In Site Library - Greater Dunedin: Southern Man (Dunedin Airport) (2000)
Southern Man (Dunedin Airport)
Dunedin International Airport- front entry (Sculpture Trail #47a)
Southern Man ......
In his book "The Year of the Horse" the artist Sam Mahon describes the physical and artistic struggles involved in realising this massive bronze statue which is certainly the largest equestrian monument in
The work was commissioned by Speight's Brewery as a millennium gift to the Otago region. It shows a high country musterer on horseback. It is an impressive work, rich in surface texture, which brings remarkable dignity to what, at bottom, is an ad man's fantasy. Hat down over his eyes, his horse steady beneath him, the reins held with one hand, the musterer is slightly twisted to his left, looking behind him. He is, it seems, immersed in his work and at ease with himself and his place in the world.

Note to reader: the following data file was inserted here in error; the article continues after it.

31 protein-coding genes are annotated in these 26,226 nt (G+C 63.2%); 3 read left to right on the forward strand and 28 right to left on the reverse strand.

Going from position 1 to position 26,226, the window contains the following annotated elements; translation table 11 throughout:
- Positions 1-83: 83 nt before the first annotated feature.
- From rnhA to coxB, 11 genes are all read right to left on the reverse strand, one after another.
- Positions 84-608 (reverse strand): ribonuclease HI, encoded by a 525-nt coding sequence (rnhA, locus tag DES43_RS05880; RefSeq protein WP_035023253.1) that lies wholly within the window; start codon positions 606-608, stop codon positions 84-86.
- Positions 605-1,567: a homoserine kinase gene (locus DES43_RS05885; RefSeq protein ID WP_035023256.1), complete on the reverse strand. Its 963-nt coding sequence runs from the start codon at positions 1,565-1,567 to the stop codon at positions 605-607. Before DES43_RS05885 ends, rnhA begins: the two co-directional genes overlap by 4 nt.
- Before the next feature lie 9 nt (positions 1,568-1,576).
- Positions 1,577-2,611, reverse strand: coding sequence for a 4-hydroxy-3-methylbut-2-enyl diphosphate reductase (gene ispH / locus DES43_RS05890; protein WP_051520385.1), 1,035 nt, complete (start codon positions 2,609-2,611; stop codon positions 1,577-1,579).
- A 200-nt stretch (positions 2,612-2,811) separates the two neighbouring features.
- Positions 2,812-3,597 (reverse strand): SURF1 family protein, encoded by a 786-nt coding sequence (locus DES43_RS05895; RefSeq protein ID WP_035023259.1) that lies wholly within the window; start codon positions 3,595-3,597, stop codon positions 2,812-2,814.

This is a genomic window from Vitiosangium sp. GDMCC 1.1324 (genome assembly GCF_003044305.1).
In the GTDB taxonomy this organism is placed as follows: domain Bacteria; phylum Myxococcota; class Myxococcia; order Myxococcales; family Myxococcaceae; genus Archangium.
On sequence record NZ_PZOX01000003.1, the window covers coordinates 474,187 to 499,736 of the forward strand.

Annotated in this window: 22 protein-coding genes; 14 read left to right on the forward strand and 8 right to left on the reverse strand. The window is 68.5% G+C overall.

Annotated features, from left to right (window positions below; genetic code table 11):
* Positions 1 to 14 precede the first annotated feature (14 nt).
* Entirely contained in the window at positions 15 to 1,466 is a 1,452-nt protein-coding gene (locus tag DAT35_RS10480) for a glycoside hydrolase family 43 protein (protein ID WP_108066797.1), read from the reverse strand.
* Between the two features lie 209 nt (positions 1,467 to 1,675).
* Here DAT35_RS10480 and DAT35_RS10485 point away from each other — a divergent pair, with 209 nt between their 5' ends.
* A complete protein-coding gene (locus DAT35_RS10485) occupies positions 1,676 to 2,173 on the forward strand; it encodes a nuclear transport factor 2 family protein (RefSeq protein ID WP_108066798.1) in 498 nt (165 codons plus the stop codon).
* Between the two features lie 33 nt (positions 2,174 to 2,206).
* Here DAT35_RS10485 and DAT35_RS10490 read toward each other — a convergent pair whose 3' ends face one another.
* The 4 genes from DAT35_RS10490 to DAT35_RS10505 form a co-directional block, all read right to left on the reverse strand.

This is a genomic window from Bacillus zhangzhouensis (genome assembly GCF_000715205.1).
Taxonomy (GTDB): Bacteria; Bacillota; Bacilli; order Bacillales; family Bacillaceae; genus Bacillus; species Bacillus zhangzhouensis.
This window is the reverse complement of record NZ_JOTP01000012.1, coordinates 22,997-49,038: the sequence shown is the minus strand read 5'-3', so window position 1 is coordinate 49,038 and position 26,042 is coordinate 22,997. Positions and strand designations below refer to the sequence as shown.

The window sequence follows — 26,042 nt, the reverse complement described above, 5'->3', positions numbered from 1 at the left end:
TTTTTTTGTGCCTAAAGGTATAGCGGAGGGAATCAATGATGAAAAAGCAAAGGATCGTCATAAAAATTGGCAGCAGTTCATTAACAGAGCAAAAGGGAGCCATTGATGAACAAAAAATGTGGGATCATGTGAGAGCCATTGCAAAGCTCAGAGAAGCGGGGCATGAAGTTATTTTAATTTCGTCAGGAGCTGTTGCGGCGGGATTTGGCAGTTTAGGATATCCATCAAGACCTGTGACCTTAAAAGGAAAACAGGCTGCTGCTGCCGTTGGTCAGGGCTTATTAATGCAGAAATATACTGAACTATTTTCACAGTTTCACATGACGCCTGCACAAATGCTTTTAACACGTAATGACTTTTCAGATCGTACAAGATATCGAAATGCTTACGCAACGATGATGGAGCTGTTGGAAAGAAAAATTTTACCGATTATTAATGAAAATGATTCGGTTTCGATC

After this design was modified, and approved by Speight's, the next stage was to make a full-size model. This was built on an armature of steel and covered with cloth, chicken wire, and about a tonne of plaster. The rough outline was finished in a couple of weeks and then carved. The idea was that the horse and man should seem inextricably linked without too much distracting detail. When the client saw the finished model the one change they required was that the saddle bags should be more clearly carved. This was where the company logo was to be displayed.
From this finished model moulds were made. And it was from these that the horse and rider were cast. The final sculpture weighs about 1200 kilos, with the tail alone weighing about seventy kilos. It was made in about fifty different sections and then welded together. This sound very simple. However,
The invention and ingenuity shown by
The statue was unveiled in September 2000, having taken a little over a year to complete.
Text Copyright Richard Dingwall